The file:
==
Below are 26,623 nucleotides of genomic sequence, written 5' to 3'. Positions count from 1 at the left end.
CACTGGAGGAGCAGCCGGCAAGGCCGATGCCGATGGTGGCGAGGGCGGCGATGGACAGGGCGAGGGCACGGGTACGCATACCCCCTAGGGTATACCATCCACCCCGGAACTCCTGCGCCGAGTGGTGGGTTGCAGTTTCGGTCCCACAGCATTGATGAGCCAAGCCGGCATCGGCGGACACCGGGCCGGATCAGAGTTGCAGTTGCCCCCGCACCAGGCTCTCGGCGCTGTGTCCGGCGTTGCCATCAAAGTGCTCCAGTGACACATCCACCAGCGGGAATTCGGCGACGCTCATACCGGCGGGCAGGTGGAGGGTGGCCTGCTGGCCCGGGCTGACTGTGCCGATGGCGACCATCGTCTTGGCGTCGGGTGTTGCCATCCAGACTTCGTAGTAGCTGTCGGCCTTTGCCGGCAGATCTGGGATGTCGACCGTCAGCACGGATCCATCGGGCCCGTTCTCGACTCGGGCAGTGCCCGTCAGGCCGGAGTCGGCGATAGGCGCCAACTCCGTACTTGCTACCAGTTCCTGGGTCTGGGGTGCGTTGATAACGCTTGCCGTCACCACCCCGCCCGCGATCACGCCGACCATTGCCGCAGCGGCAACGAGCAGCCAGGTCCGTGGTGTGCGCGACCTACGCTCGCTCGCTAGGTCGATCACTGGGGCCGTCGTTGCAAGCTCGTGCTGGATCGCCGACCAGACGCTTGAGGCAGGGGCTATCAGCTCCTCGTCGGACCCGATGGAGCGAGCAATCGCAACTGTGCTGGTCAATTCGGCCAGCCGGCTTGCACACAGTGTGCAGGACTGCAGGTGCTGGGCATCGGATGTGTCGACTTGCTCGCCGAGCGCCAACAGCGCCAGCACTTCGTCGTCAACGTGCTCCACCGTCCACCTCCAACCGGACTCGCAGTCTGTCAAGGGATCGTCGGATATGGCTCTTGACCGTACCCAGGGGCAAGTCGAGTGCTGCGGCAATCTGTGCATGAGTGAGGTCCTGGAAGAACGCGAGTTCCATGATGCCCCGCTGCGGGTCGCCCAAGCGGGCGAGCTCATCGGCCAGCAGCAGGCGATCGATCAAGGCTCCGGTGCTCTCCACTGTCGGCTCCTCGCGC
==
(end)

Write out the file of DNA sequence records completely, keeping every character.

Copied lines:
Below are 26,623 nucleotides of genomic sequence, written 5' to 3'. Positions count from 1 at the left end.
CACTGGAGGAGCAGCCGGCAAGGCCGATGCCGATGGTGGCGAGGGCGGCGATGGACAGGGCGAGGGCACGGGTACGCATACCCCCTAGGGTATACCATCCACCCCGGAACTCCTGCGCCGAGTGGTGGGTTGCAGTTTCGGTCCCACAGCATTGATGAGCCAAGCCGGCATCGGCGGACACCGGGCCGGATCAGAGTTGCAGTTGCCCCCGCACCAGGCTCTCGGCGCTGTGTCCGGCGTTGCCATCAAAGTGCTCCAGTGACACATCCACCAGCGGGAATTCGGCGACGCTCATACCGGCGGGCAGGTGGAGGGTGGCCTGCTGGCCCGGGCTGACTGTGCCGATGGCGACCATCGTCTTGGCGTCGGGTGTTGCCATCCAGACTTCGTAGTAGCTGTCGGCCTTTGCCGGCAGATCTGGGATGTCGACCGTCAGCACGGATCCATCGGGCCCGTTCTCGACTCGGGCAGTGCCCGTCAGGCCGGAGTCGGCGATAGGCGCCAACTCCGTACTTGCTACCAGTTCCTGGGTCTGGGGTGCGTTGATAACGCTTGCCGTCACCACCCCGCCCGCGATCACGCCGACCATTGCCGCAGCGGCAACGAGCAGCCAGGTCCGTGGTGTGCGCGACCTACGCTCGCTCGCTAGGTCGATCACTGGGGCCGTCGTTGCAAGCTCGTGCTGGATCGCCGACCAGACGCTTGAGGCAGGGGCTATCAGCTCCTCGTCGGACCCGATGGAGCGAGCAATCGCAACTGTGCTGGTCAATTCGGCCAGCCGGCTTGCACACAGTGTGCAGGACTGCAGGTGCTGGGCATCGGATGTGTCGACTTGCTCGCCGAGCGCCAACAGCGCCAGCACTTCGTCGTCAACGTGCTCCACCGTCCACCTCCAACCGGACTCGCAGTCTGTCAAGGGATCGTCGGATATGGCTCTTGACCGTACCCAGGGGCAAGTCGAGTGCTGCGGCAATCTGTGCATGAGTGAGGTCCTGGAAGAACGCGAGTTCCATGATGCCCCGCTGCGGGTCGCCCAAGCGGGCGAGCTCATCGGCCAGCAGCAGGCGATCGATCAAGGCTCCGGTGCTCTCCACTGTCGGCTCCTCGCGC